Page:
For example, money ‘success’ is an event. You give it meaning in the context of the story you tell yourself about who you are and your place in the world. You can choose to see billionaires as heroic winners or exploitative evil shits, and in both cases you are playing the same game – attaching a meaning that money is the fundamental object of judgment, with all the knock-on consequences on your own feelings about your money and your life that come with that.
The deconstruction of mental narratives into bodily sensations is key to this process of defusing. Successful therapy often requires backgrounding (but not shutting off) our thinking, and foregrounding those inputs into our sense-making machinery that speak in senses not sentences. Active thoughtful theorising is essential for planning, but it needs help when it comes to knowing what to care about planning for. We go awry when we lose this balance. Insight flashes forth from the mutually supportive interplay of opponent positions, not from tribal warfare, be it between thinking and feeling or actual political tribes.
Because our motivation to form beliefs and take action, to ward off our existential anxiety, runs so far ahead of our understanding, and because ‘our conclusions run ahead of our power to analyse their grounds’[vi] we end up fusing events with the meaning we attach to them. Removing that attachment then becomes literally as painful as removing something to which we are physically attached. Which is why so many people spend so long looking like absolute idiots, frantically defending their foolishness with incoherent and inconsistent impromptu narratives rather than saying ‘oops, I may have been mistaken there’.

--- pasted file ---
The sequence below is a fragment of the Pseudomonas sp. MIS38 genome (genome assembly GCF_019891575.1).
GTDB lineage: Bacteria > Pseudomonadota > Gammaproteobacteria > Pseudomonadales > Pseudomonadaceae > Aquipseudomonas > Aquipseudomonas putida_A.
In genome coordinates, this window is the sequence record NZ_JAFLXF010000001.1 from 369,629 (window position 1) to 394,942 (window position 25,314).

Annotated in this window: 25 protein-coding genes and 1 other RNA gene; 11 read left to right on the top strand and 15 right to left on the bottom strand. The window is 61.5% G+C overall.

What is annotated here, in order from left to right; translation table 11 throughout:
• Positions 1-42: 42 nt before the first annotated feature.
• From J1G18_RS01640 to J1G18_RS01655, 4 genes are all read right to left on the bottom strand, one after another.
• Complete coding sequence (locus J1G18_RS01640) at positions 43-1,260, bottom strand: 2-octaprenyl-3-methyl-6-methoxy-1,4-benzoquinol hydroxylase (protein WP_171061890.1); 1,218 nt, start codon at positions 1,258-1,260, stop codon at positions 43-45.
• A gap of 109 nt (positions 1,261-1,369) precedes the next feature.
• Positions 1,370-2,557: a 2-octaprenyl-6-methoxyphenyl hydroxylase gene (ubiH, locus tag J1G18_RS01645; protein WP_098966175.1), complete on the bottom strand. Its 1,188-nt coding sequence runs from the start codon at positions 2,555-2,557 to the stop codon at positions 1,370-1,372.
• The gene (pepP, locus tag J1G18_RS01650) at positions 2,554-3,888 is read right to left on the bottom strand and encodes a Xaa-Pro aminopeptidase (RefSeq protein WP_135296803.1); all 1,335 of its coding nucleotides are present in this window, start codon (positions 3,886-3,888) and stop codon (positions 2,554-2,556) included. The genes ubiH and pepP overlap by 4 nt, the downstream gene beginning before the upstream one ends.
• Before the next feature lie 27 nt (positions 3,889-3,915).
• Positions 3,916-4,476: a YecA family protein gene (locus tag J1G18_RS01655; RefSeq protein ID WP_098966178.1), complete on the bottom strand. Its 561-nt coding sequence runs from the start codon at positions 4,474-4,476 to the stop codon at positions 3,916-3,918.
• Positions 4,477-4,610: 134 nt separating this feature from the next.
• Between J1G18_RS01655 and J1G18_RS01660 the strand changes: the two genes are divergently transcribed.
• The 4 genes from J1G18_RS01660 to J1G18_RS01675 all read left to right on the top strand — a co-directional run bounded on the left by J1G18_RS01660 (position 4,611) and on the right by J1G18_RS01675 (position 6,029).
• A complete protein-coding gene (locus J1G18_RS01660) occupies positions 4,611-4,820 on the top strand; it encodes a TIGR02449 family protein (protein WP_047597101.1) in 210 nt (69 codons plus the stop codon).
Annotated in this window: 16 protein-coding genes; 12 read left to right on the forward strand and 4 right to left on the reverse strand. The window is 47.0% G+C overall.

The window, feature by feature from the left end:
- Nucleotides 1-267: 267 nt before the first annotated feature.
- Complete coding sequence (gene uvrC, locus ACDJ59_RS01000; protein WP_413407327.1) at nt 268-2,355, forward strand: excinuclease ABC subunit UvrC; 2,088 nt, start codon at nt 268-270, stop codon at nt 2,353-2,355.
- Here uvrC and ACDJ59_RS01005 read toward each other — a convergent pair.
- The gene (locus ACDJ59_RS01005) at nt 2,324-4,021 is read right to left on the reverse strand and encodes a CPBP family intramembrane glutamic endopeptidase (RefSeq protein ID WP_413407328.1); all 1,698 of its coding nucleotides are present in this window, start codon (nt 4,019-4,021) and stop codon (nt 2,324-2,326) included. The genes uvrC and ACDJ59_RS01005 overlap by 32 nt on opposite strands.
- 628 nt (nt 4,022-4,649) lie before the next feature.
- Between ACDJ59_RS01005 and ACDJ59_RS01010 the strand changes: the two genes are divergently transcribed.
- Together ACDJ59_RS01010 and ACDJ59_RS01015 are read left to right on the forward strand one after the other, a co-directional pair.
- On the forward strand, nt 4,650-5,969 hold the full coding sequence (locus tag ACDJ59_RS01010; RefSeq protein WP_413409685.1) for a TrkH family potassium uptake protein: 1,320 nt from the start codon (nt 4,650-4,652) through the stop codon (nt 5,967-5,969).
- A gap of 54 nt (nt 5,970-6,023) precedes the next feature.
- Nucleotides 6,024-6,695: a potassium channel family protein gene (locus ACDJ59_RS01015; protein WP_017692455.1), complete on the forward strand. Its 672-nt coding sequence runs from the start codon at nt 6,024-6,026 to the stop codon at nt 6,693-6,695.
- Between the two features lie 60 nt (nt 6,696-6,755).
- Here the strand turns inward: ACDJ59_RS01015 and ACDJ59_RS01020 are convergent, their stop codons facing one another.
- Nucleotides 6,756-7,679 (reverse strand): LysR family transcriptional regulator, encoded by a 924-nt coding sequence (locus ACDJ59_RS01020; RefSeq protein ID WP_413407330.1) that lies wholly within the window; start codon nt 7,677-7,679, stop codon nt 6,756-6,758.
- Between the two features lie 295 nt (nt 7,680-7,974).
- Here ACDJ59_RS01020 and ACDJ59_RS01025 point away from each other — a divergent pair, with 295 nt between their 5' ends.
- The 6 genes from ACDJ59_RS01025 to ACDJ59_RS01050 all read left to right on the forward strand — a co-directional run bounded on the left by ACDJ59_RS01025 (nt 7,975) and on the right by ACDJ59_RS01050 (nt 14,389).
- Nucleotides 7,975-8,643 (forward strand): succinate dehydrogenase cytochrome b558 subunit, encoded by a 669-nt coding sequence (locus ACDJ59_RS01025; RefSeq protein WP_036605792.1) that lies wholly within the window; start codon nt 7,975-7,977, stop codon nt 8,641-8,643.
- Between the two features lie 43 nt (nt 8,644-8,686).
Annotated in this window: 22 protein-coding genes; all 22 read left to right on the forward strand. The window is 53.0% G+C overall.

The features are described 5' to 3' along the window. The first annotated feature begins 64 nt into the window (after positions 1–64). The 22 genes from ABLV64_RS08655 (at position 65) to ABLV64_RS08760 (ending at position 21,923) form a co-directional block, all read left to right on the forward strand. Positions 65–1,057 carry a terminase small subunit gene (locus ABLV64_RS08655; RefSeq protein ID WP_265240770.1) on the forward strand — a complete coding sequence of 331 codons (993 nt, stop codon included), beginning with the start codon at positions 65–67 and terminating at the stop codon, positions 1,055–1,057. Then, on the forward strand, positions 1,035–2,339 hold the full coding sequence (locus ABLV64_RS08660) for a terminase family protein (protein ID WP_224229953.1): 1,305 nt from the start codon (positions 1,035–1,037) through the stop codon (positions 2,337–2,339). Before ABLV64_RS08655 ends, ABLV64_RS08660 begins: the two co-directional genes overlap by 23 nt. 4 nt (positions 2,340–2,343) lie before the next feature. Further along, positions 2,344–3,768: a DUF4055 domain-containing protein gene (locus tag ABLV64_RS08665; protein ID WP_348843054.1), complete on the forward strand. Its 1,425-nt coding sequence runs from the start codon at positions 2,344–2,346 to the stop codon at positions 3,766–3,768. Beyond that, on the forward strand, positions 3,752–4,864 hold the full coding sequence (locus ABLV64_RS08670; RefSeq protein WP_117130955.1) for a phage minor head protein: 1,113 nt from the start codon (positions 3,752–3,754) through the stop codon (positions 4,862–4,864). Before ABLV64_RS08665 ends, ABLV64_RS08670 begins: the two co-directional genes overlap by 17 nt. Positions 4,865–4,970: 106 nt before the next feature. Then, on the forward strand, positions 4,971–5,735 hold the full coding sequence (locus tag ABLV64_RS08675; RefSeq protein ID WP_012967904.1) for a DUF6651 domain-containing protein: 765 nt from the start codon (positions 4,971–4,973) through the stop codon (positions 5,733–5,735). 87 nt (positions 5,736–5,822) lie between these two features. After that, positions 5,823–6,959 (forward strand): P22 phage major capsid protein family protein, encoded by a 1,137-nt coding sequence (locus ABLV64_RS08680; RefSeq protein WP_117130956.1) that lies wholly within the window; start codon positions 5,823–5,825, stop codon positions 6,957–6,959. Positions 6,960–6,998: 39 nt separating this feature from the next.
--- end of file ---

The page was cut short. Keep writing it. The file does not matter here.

Oscillating between a zoomed-out vision of the world and introspection is how we become more insightful. Everything else is just rearranging our prejudices. Divorcing money events from money meanings makes it possible to face our money anxieties and combat them with courage, rather than falling into the trap of thinking ignoring them makes them go away. We cannot weaken worries, but we can strengthen ourselves. The strength of mindfulness comes from its non-reactiveness. It is a proactive, purposeful acceptance. This is the base for good decision-making of all kinds. And of course money plays a role in just about every decision we make. Being good with money leads to becoming a good being with money.
Unthinking is valueless, and dangerously easy. Thinking and not-thinking are both valuable, and hard, but quickly get better with practice
Strengthening your decision-making abilities with the purposeful observant inaction of mindfulness demands two core skills: thinking and not-thinking. Yet we turn away from them like a fat man from a salad, substituting for both the sugary disaster of unthinking.
Thinking and not-thinking are both means of seeing more clearly. Unthinking is blind. Thinking and not-thinking are complements: part of the ability to think things through is the ability to be comfortable with not-thinking. Not-thinking is a conscious ability to simply be, without any sort of cognitive processing – helpful or unhelpful – as in meditation. Unthinking is the opposite.